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IFH fined $16,632 in worker's death

OSHA cites operator error, company's failure to properly train forklift drivers

Published: Thursday, Feb. 7, 2013 1:15 a.m. CDT
Caption
Cody Bragg

ROCK FALLS – A forklift operator crushed to death under thousands of pounds of steel plates this summer did not have the load properly positioned and did not set the brakes to prevent the machine from moving, according to findings from a federal safety agency.

The Occupational Safety and Health Administration also found that his employer, IFH Group Inc., failed to give refresher training to Cody J. Bragg and other employees after in was discovered they were not using the forklifts safely, according to documents OSHA released Tuesday.

OSHA issued three "serious" violations and fined IFH $16,632, which must be paid by Feb. 22.

A serious violation is one in which there was a substantial probability that death or serious physical harm could result, and in which the employer knew or should have known of the hazard.

IFH President Keith Ellefsen did not return a phone call seeking comment Wednesday. The violations must be fixed by Tuesday.

About 4:08 p.m. July 27, Whiteside County sheriff's deputies and other emergency agencies were called to IFH, which makes custom hydraulic oil reservoirs, fuel tanks, and lubrication storage and handling systems at 3300 E. Route 30.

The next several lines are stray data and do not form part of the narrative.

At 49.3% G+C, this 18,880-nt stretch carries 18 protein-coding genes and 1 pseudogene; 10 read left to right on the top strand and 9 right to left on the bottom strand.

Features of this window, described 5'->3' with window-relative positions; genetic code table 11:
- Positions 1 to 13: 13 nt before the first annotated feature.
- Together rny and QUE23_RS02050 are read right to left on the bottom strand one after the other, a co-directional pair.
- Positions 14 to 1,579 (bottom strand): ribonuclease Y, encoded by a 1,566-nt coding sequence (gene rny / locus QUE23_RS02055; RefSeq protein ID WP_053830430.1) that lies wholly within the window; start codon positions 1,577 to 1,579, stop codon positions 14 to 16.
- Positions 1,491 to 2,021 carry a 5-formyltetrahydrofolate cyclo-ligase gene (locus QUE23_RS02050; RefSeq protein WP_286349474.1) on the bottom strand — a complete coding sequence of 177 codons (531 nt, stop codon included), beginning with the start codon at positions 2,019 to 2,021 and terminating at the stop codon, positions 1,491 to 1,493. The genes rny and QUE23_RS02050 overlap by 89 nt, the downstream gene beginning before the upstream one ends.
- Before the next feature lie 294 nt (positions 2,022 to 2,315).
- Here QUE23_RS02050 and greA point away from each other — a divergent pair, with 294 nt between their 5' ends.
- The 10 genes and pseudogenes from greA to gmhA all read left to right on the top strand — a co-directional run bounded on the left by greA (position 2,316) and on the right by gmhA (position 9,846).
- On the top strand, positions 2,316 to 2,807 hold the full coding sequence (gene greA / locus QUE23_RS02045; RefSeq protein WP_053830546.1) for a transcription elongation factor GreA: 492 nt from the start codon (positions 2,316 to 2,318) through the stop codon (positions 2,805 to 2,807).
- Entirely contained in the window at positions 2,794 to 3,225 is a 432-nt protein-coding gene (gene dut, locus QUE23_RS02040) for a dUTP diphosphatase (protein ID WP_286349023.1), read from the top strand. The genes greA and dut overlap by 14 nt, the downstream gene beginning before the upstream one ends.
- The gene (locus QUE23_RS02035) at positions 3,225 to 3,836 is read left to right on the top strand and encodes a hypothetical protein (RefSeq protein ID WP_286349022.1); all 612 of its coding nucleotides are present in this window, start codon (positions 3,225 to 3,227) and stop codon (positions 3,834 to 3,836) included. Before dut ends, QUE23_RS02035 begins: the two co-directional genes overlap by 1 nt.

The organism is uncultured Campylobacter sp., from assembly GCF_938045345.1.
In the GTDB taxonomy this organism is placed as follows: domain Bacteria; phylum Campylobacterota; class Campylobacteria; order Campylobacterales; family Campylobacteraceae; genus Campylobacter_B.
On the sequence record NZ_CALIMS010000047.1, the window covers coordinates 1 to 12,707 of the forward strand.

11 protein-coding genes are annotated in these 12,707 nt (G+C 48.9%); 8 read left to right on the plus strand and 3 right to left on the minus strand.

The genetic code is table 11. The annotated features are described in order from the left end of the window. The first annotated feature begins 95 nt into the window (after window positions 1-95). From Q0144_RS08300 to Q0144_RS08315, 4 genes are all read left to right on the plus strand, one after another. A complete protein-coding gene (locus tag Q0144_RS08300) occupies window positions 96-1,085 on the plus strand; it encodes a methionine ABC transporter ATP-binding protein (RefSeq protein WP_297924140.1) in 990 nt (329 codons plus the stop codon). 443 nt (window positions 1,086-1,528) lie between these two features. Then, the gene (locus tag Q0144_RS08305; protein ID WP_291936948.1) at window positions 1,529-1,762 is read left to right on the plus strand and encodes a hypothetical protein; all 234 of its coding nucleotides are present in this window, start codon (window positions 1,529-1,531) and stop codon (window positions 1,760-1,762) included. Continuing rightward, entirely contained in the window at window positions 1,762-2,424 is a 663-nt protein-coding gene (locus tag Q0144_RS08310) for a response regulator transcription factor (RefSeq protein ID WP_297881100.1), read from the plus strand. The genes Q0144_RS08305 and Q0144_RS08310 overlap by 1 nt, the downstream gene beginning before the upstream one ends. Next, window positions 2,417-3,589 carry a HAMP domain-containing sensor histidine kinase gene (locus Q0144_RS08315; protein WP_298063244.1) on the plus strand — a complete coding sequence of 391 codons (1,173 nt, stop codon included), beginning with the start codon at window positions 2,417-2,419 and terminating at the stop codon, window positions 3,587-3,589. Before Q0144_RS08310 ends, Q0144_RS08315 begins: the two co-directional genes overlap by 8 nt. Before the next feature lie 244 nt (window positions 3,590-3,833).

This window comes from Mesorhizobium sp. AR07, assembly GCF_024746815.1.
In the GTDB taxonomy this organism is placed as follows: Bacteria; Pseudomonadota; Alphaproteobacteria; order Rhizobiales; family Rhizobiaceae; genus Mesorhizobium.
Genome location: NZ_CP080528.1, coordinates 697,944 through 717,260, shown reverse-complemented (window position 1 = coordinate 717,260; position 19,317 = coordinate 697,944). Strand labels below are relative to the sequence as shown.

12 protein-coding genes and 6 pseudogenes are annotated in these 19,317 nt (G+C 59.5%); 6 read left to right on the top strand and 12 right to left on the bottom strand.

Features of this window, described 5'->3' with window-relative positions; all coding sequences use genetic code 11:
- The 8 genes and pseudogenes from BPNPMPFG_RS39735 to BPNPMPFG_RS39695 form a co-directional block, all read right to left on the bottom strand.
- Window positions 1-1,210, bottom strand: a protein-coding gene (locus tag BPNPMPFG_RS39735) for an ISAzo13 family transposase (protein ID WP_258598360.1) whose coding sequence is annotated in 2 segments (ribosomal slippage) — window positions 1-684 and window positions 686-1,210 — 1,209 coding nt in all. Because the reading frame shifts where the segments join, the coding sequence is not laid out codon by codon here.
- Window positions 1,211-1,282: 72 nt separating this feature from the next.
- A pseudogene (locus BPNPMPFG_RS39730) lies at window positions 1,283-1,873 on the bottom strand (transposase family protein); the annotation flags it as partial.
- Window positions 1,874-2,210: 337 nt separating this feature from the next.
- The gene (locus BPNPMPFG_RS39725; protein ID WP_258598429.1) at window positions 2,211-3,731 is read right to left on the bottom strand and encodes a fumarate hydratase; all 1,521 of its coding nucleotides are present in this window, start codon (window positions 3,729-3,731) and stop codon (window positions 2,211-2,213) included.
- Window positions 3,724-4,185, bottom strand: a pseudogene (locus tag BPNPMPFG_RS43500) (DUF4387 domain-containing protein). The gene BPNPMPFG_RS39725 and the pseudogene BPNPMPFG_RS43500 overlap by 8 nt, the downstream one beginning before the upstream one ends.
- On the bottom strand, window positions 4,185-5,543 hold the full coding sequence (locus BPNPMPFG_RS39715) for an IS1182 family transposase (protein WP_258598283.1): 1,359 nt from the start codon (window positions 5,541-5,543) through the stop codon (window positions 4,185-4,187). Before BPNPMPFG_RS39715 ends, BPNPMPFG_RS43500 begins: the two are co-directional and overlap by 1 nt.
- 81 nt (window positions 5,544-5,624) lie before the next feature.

Bragg, 23, of Sterling, had gotten out of the forklift cab and was crushed under several the steel sheets when they fell off the lift. He died at the scene.

According to OSHA, he did not lower the loader, neutralize the controls, or set the brakes to keep the machine from moving. In addition, the forklift's blades were not placed under the steel "as far back" as possible and the mast was not tilted backward, which would have stabilized the load.

Employers are responsible for ensuring a safe workplace and properly training their employees, OSHA spokesman Scott Allen said Tuesday.

"It's a terrible tragedy, but the machinery wasn't being used properly," Allen said.

OSHA investigators completed the investigation Jan. 24 and issued citations the next day.

The maximum fine for a serious violation is $7,000. OSHA assessed a fine of $6,930 for each of the three violations, $20,790 total, but the amount was reduced to $16,632 in an informal settlement agreement.

The document from OSHA

http://shawurl.com/i71

 

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